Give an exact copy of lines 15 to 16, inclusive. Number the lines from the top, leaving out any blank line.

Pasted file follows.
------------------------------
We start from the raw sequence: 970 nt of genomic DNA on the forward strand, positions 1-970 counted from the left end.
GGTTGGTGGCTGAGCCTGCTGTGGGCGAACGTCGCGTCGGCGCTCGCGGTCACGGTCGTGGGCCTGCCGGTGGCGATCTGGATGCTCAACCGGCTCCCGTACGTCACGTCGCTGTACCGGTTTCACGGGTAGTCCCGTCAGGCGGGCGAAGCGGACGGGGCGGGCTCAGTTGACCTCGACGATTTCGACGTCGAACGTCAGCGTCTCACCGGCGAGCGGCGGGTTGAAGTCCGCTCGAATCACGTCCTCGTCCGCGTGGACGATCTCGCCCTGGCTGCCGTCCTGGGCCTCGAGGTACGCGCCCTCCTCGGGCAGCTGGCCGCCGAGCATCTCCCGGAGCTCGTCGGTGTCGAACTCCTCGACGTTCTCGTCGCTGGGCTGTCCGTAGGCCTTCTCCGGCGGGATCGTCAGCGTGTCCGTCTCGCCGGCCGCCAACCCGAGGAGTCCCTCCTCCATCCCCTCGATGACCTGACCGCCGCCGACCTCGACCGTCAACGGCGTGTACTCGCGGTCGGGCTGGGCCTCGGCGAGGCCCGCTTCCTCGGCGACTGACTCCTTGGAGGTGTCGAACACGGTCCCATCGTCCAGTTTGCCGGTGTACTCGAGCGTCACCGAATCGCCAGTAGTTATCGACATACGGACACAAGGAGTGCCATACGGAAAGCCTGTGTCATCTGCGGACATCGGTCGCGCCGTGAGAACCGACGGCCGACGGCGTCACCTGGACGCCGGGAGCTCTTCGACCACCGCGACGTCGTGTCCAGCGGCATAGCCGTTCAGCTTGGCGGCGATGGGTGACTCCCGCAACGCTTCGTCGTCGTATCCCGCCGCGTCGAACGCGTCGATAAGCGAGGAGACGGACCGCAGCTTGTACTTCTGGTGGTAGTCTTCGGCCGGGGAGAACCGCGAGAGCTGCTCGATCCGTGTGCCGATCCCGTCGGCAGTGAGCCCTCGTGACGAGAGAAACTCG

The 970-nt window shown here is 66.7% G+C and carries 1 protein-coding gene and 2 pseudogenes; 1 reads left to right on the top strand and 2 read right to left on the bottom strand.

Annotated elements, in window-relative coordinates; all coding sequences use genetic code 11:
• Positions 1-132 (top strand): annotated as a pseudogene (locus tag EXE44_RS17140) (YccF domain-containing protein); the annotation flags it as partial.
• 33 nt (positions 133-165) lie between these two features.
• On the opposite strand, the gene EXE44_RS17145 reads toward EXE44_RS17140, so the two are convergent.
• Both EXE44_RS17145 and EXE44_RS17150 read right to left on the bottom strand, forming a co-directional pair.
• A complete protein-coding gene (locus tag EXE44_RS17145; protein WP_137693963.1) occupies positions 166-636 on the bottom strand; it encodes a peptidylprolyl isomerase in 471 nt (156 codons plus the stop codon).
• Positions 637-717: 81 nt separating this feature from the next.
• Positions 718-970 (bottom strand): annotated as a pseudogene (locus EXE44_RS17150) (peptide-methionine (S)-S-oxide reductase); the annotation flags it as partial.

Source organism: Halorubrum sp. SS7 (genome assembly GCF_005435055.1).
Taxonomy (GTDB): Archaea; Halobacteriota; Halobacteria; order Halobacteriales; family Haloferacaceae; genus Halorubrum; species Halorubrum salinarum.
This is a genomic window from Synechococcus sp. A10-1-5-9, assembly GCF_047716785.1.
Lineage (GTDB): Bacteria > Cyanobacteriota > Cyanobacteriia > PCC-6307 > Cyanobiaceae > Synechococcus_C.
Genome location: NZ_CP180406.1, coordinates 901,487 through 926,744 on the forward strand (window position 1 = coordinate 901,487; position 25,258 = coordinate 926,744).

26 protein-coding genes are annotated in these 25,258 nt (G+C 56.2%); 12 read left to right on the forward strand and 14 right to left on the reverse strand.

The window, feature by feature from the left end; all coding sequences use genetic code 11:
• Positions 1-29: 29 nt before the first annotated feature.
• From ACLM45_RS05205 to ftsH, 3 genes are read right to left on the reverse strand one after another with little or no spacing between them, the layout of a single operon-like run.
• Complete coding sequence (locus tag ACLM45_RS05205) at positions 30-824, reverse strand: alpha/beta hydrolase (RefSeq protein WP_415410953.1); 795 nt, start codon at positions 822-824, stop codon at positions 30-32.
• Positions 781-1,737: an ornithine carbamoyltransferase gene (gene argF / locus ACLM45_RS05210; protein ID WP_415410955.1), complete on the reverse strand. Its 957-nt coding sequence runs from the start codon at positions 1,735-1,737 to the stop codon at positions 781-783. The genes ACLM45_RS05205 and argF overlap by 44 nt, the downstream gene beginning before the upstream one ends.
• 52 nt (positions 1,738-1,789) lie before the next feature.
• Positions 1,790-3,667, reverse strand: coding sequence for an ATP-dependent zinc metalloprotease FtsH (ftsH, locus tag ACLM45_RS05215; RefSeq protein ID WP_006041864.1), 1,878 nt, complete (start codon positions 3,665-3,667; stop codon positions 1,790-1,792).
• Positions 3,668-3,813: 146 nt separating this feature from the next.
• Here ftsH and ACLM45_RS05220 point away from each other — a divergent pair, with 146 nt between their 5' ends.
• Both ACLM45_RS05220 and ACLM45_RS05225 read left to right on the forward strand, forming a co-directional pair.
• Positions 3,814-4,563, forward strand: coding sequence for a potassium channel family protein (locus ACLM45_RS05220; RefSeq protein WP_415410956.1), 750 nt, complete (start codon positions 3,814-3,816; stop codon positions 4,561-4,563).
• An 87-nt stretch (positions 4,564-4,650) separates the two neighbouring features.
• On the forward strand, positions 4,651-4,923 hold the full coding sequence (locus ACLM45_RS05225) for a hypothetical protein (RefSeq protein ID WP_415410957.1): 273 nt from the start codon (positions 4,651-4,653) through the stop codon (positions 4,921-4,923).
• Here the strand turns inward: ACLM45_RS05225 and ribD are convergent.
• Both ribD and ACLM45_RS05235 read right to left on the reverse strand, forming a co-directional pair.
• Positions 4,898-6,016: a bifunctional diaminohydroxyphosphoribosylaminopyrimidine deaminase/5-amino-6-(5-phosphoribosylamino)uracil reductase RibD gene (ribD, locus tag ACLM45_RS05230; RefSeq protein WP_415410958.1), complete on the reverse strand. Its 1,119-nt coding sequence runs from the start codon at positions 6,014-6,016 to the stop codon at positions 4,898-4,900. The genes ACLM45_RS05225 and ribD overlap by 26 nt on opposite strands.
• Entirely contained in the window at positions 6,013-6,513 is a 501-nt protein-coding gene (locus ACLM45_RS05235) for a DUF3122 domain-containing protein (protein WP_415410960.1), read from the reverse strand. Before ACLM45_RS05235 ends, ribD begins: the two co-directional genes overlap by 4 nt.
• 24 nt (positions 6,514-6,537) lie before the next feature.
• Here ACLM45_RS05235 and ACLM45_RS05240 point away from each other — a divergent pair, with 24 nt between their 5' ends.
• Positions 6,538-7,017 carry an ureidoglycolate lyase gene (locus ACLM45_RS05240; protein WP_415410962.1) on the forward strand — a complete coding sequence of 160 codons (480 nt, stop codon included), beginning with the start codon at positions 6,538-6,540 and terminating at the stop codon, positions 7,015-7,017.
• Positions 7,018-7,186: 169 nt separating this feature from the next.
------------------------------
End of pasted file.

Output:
Lineage (GTDB): Bacteria > Cyanobacteriota > Cyanobacteriia > PCC-6307 > Cyanobiaceae > Synechococcus_C.
Genome location: NZ_CP180406.1, coordinates 901,487 through 926,744 on the forward strand (window position 1 = coordinate 901,487; position 25,258 = coordinate 926,744).